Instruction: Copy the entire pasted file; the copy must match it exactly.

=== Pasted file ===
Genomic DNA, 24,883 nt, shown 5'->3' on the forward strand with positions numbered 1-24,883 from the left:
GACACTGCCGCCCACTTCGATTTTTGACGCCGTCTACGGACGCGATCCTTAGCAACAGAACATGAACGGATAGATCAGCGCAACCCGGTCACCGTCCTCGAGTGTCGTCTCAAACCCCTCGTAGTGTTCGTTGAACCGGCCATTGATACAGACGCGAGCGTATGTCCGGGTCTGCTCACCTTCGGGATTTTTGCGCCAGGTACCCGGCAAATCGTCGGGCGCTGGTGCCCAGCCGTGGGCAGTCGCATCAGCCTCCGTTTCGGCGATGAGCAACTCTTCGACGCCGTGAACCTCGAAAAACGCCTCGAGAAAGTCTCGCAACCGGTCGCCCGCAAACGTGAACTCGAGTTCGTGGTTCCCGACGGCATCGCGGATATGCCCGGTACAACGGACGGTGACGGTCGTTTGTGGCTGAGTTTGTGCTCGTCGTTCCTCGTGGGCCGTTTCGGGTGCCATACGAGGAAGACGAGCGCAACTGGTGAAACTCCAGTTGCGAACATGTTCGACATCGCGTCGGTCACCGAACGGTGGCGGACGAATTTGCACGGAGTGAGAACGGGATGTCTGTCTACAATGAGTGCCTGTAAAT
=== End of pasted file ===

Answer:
Genomic DNA, 24,883 nt, shown 5'->3' on the forward strand with positions numbered 1-24,883 from the left:
GACACTGCCGCCCACTTCGATTTTTGACGCCGTCTACGGACGCGATCCTTAGCAACAGAACATGAACGGATAGATCAGCGCAACCCGGTCACCGTCCTCGAGTGTCGTCTCAAACCCCTCGTAGTGTTCGTTGAACCGGCCATTGATACAGACGCGAGCGTATGTCCGGGTCTGCTCACCTTCGGGATTTTTGCGCCAGGTACCCGGCAAATCGTCGGGCGCTGGTGCCCAGCCGTGGGCAGTCGCATCAGCCTCCGTTTCGGCGATGAGCAACTCTTCGACGCCGTGAACCTCGAAAAACGCCTCGAGAAAGTCTCGCAACCGGTCGCCCGCAAACGTGAACTCGAGTTCGTGGTTCCCGACGGCATCGCGGATATGCCCGGTACAACGGACGGTGACGGTCGTTTGTGGCTGAGTTTGTGCTCGTCGTTCCTCGTGGGCCGTTTCGGGTGCCATACGAGGAAGACGAGCGCAACTGGTGAAACTCCAGTTGCGAACATGTTCGACATCGCGTCGGTCACCGAACGGTGGCGGACGAATTTGCACGGAGTGAGAACGGGATGTCTGTCTACAATGAGTGCCTGTAAAT